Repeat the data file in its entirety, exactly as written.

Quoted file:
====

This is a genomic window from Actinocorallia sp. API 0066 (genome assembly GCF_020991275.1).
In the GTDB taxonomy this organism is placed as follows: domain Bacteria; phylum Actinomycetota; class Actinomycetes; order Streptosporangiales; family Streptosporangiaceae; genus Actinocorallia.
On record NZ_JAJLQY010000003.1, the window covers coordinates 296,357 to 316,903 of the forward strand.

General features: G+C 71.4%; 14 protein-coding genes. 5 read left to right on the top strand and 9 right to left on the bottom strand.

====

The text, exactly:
This is a genomic window from Actinocorallia sp. API 0066 (genome assembly GCF_020991275.1).
In the GTDB taxonomy this organism is placed as follows: domain Bacteria; phylum Actinomycetota; class Actinomycetes; order Streptosporangiales; family Streptosporangiaceae; genus Actinocorallia.
On record NZ_JAJLQY010000003.1, the window covers coordinates 296,357 to 316,903 of the forward strand.

General features: G+C 71.4%; 14 protein-coding genes. 5 read left to right on the top strand and 9 right to left on the bottom strand.